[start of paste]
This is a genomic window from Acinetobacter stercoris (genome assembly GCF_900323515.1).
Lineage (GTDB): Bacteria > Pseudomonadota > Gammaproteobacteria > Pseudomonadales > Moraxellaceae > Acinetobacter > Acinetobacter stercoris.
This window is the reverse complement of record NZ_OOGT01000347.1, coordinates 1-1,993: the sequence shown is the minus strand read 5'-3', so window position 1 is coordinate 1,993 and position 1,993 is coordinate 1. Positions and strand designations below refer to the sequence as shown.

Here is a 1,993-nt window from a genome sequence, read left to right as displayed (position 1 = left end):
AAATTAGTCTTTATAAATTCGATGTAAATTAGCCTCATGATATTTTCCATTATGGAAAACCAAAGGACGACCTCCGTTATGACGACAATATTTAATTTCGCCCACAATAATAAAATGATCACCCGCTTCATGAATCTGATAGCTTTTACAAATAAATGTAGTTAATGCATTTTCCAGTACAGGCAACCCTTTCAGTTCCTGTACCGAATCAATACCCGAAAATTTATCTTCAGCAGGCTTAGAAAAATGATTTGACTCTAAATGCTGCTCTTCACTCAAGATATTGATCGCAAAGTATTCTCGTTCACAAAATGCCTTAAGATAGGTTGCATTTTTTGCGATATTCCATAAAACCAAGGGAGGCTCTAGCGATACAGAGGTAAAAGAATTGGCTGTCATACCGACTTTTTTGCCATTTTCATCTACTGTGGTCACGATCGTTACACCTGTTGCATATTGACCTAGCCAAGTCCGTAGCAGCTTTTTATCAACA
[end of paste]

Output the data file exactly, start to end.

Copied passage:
This is a genomic window from Acinetobacter stercoris (genome assembly GCF_900323515.1).
Lineage (GTDB): Bacteria > Pseudomonadota > Gammaproteobacteria > Pseudomonadales > Moraxellaceae > Acinetobacter > Acinetobacter stercoris.
This window is the reverse complement of record NZ_OOGT01000347.1, coordinates 1-1,993: the sequence shown is the minus strand read 5'-3', so window position 1 is coordinate 1,993 and position 1,993 is coordinate 1. Positions and strand designations below refer to the sequence as shown.

Here is a 1,993-nt window from a genome sequence, read left to right as displayed (position 1 = left end):
AAATTAGTCTTTATAAATTCGATGTAAATTAGCCTCATGATATTTTCCATTATGGAAAACCAAAGGACGACCTCCGTTATGACGACAATATTTAATTTCGCCCACAATAATAAAATGATCACCCGCTTCATGAATCTGATAGCTTTTACAAATAAATGTAGTTAATGCATTTTCCAGTACAGGCAACCCTTTCAGTTCCTGTACCGAATCAATACCCGAAAATTTATCTTCAGCAGGCTTAGAAAAATGATTTGACTCTAAATGCTGCTCTTCACTCAAGATATTGATCGCAAAGTATTCTCGTTCACAAAATGCCTTAAGATAGGTTGCATTTTTTGCGATATTCCATAAAACCAAGGGAGGCTCTAGCGATACAGAGGTAAAAGAATTGGCTGTCATACCGACTTTTTTGCCATTTTCATCTACTGTGGTCACGATCGTTACACCTGTTGCATATTGACCTAGCCAAGTCCGTAGCAGCTTTTTATCAACA